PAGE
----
Although the Government of South Sudan downplayed these claims, they still issued warnings about a rebellion in Western Equatoria. However, they have been contradicted by the Western Equatoria State government, where Charles Barnaba Kisanga, Minister of Information and State Government spokesperson, said on July 1 that the SPLA is cracking down on a local population while claiming to hunt a rebellion that in reality is “non-existent.” During the same week, 36 youth were allegedly arrested by SPLA commandos, sparking protests from Western Equatoria Governor Joseph Bakasoro, who called the arrests “illegal” because the SPLA had not informed or worked with the state government.
The Nyarango Boys
The Nyarango Boys are patently not a “rebel” group in the sense in which REMNASA claims to be or in which SPLM/A-IO manifestly is. From the public emergence of the group in May 2015, Wesley Welebe (or Waluba) rejected claims that any activities these local youth carried out were in any way linked to either REMNASA or the SPLM/A-IO. The Nyarango Boys claim to be a local militia attempting to protect farmers in the Mundri area from pastoralists who have been invading the area and destroying farms. However, the political line is not exactly directly aligned with the government, since they are calling on the Government of South Sudan to consider establishing a Midwest state, echoing calls for a certain type of decentralization akin to that which David Yau Yau’s Cobra Faction fought for and achieved with the Greater Pibor Administrative Area (GPAA), formerly Pibor County in Jonglei State (it remains to be seen how viable this administrative unit will be, as clashes between Murle and Dinka have continued along the Bor County border, Jie leaders have yet to buy into the administration, and problems have emerged in Anyuak areas of Pochalla since the division of Pochalla into two separate counties).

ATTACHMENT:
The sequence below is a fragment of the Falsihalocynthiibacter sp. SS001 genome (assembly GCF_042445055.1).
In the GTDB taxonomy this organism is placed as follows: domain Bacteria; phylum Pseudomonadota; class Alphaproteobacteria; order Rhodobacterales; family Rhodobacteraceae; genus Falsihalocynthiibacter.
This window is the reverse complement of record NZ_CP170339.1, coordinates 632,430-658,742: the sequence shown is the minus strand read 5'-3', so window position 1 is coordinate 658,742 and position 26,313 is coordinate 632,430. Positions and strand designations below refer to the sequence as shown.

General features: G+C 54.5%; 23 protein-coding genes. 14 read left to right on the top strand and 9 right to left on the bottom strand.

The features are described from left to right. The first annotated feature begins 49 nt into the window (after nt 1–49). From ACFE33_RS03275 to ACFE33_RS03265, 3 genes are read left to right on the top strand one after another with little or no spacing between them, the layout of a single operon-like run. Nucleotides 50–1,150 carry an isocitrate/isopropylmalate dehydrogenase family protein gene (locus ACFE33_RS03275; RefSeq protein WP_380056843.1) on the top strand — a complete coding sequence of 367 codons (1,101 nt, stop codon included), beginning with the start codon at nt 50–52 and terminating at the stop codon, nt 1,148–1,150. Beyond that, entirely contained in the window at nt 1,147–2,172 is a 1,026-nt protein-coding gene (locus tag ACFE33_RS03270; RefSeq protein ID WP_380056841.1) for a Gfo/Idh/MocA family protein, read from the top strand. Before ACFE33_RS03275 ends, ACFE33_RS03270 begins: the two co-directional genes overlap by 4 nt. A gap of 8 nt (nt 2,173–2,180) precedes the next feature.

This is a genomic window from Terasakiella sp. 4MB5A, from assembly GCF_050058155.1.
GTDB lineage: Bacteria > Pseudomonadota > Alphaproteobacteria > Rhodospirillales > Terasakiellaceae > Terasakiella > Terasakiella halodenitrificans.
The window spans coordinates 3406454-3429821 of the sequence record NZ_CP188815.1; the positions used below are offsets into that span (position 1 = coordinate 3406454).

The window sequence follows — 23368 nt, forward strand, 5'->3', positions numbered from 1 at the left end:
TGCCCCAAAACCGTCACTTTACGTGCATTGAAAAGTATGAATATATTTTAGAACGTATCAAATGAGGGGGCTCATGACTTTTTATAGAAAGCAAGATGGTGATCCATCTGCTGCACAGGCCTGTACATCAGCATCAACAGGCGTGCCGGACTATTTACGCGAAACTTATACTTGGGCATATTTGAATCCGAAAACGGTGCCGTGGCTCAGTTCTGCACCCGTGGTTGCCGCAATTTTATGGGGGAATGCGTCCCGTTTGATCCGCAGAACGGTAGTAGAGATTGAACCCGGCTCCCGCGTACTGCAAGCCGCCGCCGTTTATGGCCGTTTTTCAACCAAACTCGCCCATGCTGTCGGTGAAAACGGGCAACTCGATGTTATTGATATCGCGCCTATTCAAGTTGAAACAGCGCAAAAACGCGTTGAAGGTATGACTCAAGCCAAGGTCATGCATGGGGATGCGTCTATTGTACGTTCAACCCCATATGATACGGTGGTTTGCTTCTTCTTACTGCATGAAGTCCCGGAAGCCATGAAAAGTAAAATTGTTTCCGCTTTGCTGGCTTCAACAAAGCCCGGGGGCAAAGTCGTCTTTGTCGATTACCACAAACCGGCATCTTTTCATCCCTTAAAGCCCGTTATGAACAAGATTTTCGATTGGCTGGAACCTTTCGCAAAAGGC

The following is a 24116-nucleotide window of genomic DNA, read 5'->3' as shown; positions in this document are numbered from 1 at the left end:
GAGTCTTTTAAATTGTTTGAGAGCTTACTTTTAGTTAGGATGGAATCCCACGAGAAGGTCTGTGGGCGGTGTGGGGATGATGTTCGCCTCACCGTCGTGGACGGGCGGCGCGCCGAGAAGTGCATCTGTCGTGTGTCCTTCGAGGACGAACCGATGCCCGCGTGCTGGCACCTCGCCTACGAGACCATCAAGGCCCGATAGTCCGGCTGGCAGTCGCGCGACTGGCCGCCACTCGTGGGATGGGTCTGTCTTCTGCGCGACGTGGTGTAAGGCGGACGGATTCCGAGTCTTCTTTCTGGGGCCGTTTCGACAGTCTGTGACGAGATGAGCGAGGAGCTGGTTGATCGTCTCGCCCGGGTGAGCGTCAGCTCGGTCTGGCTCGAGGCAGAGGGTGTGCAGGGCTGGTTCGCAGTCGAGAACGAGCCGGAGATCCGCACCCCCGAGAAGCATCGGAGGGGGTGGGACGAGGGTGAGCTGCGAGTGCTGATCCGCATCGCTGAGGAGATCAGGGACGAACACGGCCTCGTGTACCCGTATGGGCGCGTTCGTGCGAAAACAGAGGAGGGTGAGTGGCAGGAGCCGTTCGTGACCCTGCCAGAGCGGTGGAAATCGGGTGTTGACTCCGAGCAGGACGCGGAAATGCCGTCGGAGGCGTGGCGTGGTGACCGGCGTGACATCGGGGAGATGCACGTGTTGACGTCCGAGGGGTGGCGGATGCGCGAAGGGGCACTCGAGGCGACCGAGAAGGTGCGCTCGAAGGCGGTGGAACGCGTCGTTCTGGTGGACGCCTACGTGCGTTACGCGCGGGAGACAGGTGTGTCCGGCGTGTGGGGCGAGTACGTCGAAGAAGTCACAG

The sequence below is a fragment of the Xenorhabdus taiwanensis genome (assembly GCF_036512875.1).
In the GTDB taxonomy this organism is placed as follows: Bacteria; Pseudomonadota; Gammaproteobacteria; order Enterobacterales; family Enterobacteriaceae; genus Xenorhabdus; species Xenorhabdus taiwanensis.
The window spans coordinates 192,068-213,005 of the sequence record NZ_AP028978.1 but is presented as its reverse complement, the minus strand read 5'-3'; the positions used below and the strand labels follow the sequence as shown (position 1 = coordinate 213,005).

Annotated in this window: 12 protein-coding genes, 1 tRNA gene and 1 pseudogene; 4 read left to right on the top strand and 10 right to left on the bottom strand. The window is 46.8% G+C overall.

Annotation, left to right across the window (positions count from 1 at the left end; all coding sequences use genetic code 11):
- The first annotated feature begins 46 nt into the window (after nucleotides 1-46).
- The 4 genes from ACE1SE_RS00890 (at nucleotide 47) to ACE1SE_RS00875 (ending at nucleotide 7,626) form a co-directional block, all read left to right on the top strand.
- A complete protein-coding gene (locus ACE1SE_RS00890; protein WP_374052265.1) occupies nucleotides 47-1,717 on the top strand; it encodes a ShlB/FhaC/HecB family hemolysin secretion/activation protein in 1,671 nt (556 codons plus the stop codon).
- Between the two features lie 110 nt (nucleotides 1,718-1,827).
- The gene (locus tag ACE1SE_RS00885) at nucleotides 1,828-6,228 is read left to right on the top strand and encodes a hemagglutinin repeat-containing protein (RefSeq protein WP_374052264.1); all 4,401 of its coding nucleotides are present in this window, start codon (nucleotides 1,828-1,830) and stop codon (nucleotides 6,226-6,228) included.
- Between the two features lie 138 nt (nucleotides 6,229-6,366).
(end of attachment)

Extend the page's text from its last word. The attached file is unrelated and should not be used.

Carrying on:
The Nyarango Boys have not received much media attention since May, perhaps partly because Salva Kiir issued an order for pastoralists to move their herds back to their home areas (Salva Kiir’s own herd of 3,000 cattle is reported to have returned to Warrap from Central Equatoria. Yes, 3,000 cattle belong to the president of South Sudan, while many of his citizens are starving, underfed in crowded IDP camps, or have lost their cattle to raiding by the military. At a reported price of at least $350 per head in Juba in 2011, those cows are worth over a million USD, let alone Kiir’s other assets.)
Disaffection with SPLA in Equatoria
Both of these movements may have some popular support, given the disaffection of many civilians in the area with the SPLA, which has harassed the local population for years, though perhaps not to the extent declared by the REMNASA leadership. It has been a while since I visited the area, but when I was staying in Mundri in 2009, SPLA soldiers hacked to pieces the benches in the local secondary school, burned them as firewood, and set up arbitrary roadblocks around town, apparently with the main purpose of aggravating the civilian population. At the time, people were wearing SPLM shirts saying that the political party was taking SPLM “to every hut and heart.” But the poor level of military professionalism is just one more of the many issues that continue to distance the federal government from the population in Western Equatoria and contribute to the emergence of militias and rebel groups, however small-scale and imaginative these may be.